EDP Sciences
Issue
A&A
Volume 606, October 2017
Article Number A103
Number of page(s) 16
Section Extragalactic astronomy
DOI https://doi.org/10.1051/0004-6361/201730745
Published online 20 October 2017

© ESO, 2017

1. Introduction

There is growing evidence of transverse stratification of relativistic astrophysical jets with clear indication of a fast inner jet (spine) embedded in a slower outer flow (layer). In many active galactic nuclei (AGN) a limb-brightened jet morphology is observed on pc scales (Edwards et al. 2000; Giovannini et al. 2001; Giroletti et al. 2004a), which is interpreted as an outcome of the differential Doppler boosting between the jet spine and layer (Giovannini 2003). This scenario is supported by multiple radio-loud AGN observations, such as the well-known radio galaxy M 87 which presents hints of a two-component jet from its polarized emission (Attridge et al. 1999; Perlman et al. 1999) and from the detection of different motions from inner and outer jets (Mertens & Lobanov 2016). In addition, the high-energy observations of AGN indicate the presence of emission processes implying a transverse structure of jet with a fast spine and a slow layer (Ghisellini et al. 2005; Hardcastle 2006; Jester et al. 2006, 2007; Siemiginowska et al. 2007; Kataoka et al. 2008; Hervet et al. 2015).

Other astrophysical jets reveal similar structures, such as X-Ray binaries, where the multi-wavelength observations attest of different jet velocities component with an ultra-relativistic core along an extended mildly relativistic flow (Fender et al. 2004; Migliari et al. 2005). This scenario is supported by theoretical arguments and numerical simulations addressing the physics of jet launching and collimation mechanisms (Sol et al. 1989; Laing 1996; Bogovalov & Tsinganos 2001; Meier 2003; Meliani et al. 2006a,b; Ferreira et al. 2006a; Hardee 2007; Mizuno et al. 2007; Aloy & Mimica 2008; Fendt 2009; Matsakos et al. 2009; Porth & Komissarov 2015).

Numerous standing and moving radio knots in AGN jets have been observed over the last decades in very long baseline interferometry (VLBI) thanks to dedicated long-term monitoring programs such as MOJAVE1 or TANAMI2. From these observations, stationary knots are often interpreted as re-collimation shocks resulting from the propagation of overpressured super-Alfvenic jets through the external medium. This pressure difference between the jet and the external medium is caused by the large distances covered by relativistic AGN jets in the galactic medium. Indeed, with distance the external medium pressure decreases faster than the jet pressure, which gives rise to rarefaction waves and shock waves within the jet. This phenomena was studied using the characteristic methods (Daly & Marscher 1988; Nalewajko et al. 2011, and also numerically in the hydrodynamical case (Falle 1991; Gómez et al. 1997; Komissarov & Falle 1997; Mimica et al. 2009), and in the magnetohydrodynamical case (Mizuno et al. 2015). Other recent works on this field can also be highlighted, such as the study of the interaction between the travelling shock waves with these re-collimation shocks by Fromm et al. (2016), the effect of the external medium on jets surrounded by shear flow by Porth & Komissarov (2015), or the effect of transition on the external medium disc wind-cocoon by Tchekhovskoy & Bromberg (2016).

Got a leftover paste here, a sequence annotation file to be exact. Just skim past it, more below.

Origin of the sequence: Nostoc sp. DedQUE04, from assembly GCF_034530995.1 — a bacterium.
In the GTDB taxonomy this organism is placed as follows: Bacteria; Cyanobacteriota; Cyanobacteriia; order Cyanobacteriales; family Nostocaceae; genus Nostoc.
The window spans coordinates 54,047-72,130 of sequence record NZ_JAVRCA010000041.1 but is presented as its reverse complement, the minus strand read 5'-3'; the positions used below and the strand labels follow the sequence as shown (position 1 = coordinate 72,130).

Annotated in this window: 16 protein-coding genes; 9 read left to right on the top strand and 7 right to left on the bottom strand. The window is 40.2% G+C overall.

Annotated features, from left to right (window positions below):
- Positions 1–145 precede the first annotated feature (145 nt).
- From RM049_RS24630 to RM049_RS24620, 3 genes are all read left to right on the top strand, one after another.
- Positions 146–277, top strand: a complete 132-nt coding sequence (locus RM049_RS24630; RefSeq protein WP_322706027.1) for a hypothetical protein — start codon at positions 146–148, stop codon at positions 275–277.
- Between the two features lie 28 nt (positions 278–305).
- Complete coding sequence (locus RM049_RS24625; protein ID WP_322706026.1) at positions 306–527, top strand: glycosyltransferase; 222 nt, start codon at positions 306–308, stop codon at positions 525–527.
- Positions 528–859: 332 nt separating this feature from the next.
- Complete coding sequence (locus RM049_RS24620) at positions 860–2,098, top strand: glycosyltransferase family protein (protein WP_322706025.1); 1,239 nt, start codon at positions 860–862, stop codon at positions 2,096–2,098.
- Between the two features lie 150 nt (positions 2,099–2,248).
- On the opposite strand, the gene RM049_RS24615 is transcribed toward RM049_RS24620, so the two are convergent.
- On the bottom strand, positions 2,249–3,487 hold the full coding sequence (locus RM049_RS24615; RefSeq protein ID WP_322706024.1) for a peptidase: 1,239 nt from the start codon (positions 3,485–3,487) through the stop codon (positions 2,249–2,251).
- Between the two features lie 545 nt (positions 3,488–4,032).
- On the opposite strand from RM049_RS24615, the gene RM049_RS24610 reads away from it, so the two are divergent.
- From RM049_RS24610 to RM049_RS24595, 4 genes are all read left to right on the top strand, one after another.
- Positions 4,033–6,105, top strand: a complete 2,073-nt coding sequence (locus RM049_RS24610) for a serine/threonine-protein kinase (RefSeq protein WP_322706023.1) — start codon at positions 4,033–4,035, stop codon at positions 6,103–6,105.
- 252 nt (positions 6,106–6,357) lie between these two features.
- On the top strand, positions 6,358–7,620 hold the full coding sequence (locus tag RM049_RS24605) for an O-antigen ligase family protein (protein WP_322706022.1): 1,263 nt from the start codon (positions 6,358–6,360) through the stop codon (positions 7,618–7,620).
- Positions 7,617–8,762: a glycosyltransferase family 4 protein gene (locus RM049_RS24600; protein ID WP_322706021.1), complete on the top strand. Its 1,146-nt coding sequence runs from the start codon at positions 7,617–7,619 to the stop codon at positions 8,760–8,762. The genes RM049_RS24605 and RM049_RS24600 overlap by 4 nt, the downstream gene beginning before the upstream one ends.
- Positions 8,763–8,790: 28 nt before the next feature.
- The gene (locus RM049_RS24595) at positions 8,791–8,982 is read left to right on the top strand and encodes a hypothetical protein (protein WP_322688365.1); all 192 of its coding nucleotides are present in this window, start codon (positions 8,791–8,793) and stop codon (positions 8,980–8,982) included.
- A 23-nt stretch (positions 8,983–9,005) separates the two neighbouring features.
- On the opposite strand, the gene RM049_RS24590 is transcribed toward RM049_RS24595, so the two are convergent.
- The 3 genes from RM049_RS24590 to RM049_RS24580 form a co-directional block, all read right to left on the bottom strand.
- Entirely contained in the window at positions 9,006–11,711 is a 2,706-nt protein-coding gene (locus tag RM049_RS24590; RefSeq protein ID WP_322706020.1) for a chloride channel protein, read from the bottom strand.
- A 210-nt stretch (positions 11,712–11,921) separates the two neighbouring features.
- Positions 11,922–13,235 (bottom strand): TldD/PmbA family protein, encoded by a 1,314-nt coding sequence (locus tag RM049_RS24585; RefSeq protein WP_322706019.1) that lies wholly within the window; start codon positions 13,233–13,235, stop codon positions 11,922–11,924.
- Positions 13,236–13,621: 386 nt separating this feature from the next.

Most of the internal shock models adopt a uniform one-component jet. Such models are able to reproduce strings of stationary equal-distance shocks, as proven by Gómez et al. (1997) and Mizuno et al. (2015). However, the diversity of the kinematic behaviour of knots is such that this one-component approach is insufficient. In particular, it cannot explain the change in knot strength with distance or the moving knots observed in numerous jets (Lister et al. 2013; Jorstad et al. 2005; Cohen et al. 2014). As suggested in Hervet et al. (2016), taking into account the radial structure of jets gives a key to understanding the observation of knot properties.

In order to study the effects of the jet transverse stratification, we elaborate a two-component jet model according to the jet formation scenarios (Blandford & Znajek 1977; Blandford & Payne 1982; Sauty & Tsinganos 1994; Meliani et al. 2006a) and numerical simulation (Koide et al. 2000; Nishikawa et al. 2005; McKinney & Blandford 2009). We adopt a two-component jet model with various kinetic energy flux distributions between the inner-outer jets. We aim to investigate how this energy distribution influences the overall jet stability, the re-collimation shock development, and the local jet acceleration. Also, we assume various configurations. The first case is an overpressured uniform jet propagating in the external medium. In all the other investigated cases, we set a transverse structured jet with an overpressured inner jet. This assumption results from the intrinsic properties of the launching region, as described above. Moreover, the transverse stratification of the jet increases the pressure difference between the jet and the external medium. Indeed, the contrast between the two components can induce a pressure difference between them. The inner jet is fast and is also isolated from the external medium by the outer jet. Moreover, the inner component can be subject to an energy deposit that sustains its pressure (Sol et al. 1989). All these configurations are used to study the effects of the energy distribution between the two components on the shock states.